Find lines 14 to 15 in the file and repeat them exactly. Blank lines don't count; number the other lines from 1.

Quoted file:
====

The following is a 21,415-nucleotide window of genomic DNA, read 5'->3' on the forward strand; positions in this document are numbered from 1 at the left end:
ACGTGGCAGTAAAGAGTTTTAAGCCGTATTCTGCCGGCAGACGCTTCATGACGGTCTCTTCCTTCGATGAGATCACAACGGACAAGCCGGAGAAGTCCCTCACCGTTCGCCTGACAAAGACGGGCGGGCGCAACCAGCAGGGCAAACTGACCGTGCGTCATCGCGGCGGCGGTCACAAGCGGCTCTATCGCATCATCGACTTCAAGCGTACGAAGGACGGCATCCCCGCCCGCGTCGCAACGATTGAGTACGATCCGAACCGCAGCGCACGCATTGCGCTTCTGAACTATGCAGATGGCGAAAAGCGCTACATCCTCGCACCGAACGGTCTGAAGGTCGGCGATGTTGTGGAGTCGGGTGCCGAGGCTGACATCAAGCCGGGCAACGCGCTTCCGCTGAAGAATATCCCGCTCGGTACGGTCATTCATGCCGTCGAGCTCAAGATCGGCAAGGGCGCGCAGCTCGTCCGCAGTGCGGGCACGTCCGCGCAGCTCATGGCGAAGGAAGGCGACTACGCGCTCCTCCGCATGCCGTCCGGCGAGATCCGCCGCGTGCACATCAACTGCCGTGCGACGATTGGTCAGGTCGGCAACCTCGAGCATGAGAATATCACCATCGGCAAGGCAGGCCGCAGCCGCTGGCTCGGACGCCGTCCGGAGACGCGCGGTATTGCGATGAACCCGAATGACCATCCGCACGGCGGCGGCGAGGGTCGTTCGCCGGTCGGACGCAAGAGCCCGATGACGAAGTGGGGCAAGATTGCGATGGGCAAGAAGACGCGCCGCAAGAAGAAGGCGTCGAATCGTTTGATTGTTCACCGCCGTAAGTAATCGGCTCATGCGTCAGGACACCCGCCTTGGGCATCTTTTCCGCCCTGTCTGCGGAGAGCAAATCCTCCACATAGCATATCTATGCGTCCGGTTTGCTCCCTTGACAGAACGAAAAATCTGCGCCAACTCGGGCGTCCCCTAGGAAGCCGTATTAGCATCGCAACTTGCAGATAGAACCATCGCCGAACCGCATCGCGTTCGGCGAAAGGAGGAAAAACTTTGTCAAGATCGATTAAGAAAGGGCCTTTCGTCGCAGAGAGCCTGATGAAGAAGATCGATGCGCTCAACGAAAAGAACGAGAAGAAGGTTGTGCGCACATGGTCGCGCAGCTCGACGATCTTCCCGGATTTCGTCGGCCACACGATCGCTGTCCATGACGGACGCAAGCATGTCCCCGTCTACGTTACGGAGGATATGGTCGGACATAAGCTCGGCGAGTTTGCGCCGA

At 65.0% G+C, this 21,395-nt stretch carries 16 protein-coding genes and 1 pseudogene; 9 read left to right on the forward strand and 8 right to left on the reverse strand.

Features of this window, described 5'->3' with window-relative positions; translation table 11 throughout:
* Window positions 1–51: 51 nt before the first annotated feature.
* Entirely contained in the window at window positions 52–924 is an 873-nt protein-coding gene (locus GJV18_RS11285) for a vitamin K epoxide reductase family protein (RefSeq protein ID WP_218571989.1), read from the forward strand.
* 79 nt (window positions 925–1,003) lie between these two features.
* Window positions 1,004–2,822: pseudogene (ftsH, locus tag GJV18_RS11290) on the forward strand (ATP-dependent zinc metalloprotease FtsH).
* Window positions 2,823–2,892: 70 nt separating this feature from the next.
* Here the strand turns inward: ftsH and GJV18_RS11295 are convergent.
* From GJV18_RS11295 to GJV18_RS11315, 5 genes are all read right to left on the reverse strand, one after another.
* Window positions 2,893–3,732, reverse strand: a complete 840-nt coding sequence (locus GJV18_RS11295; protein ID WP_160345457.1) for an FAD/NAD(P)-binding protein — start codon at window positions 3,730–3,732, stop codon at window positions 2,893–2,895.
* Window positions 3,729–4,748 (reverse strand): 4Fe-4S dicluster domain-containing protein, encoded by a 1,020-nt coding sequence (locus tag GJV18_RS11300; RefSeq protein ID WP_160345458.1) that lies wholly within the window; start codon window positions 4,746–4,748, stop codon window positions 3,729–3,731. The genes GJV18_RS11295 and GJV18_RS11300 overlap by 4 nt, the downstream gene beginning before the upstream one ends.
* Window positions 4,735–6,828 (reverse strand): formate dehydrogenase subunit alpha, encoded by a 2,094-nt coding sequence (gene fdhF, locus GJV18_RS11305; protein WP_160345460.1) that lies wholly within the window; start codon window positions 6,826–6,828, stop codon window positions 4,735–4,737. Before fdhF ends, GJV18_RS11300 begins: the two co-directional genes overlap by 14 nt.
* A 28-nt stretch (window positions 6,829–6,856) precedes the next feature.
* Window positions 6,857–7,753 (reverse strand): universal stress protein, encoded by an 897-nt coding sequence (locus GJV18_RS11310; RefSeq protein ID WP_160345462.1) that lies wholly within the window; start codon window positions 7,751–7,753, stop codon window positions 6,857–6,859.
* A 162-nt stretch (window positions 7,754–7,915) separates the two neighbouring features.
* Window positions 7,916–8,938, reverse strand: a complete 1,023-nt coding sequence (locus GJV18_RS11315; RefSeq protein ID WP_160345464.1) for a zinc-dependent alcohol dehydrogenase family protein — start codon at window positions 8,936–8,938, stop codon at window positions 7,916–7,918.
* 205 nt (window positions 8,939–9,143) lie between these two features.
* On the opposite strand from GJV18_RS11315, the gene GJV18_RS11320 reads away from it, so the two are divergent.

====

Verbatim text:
* Window positions 4,735–6,828 (reverse strand): formate dehydrogenase subunit alpha, encoded by a 2,094-nt coding sequence (gene fdhF, locus GJV18_RS11305; protein WP_160345460.1) that lies wholly within the window; start codon window positions 6,826–6,828, stop codon window positions 4,735–4,737. Before fdhF ends, GJV18_RS11300 begins: the two co-directional genes overlap by 14 nt.
* A 28-nt stretch (window positions 6,829–6,856) precedes the next feature.